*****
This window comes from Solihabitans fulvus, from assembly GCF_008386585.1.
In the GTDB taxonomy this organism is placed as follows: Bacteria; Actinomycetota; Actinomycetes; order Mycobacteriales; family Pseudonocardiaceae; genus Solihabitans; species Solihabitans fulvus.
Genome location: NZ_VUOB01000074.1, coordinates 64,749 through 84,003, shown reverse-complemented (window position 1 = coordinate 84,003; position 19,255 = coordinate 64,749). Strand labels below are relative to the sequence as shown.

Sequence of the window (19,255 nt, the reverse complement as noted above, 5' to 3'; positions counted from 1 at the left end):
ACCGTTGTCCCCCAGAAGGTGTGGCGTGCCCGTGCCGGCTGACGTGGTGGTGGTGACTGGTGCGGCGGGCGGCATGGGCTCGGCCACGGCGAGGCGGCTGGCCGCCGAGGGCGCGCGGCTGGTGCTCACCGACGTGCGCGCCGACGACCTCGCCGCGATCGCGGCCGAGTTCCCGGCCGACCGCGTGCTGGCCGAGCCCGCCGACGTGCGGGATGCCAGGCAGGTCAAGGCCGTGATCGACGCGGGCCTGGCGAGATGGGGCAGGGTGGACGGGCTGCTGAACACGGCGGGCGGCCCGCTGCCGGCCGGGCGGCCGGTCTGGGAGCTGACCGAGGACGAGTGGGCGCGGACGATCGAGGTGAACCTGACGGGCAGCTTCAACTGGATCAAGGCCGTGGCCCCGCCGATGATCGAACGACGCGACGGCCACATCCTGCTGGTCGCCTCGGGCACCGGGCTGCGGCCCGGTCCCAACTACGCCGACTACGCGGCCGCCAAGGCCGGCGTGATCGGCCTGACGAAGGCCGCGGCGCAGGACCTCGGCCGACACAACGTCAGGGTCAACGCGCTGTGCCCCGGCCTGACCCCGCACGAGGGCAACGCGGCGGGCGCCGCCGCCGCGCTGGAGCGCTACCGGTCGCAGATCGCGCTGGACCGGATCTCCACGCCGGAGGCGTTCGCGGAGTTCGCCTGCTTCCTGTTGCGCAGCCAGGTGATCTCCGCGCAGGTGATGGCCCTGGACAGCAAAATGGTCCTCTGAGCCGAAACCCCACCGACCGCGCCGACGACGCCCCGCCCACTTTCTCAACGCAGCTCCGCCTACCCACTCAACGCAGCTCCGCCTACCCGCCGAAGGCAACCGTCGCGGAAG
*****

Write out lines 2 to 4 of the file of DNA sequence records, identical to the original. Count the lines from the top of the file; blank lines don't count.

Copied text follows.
In the GTDB taxonomy this organism is placed as follows: Bacteria; Actinomycetota; Actinomycetes; order Mycobacteriales; family Pseudonocardiaceae; genus Solihabitans; species Solihabitans fulvus.
Genome location: NZ_VUOB01000074.1, coordinates 64,749 through 84,003, shown reverse-complemented (window position 1 = coordinate 84,003; position 19,255 = coordinate 64,749). Strand labels below are relative to the sequence as shown.

Sequence of the window (19,255 nt, the reverse complement as noted above, 5' to 3'; positions counted from 1 at the left end):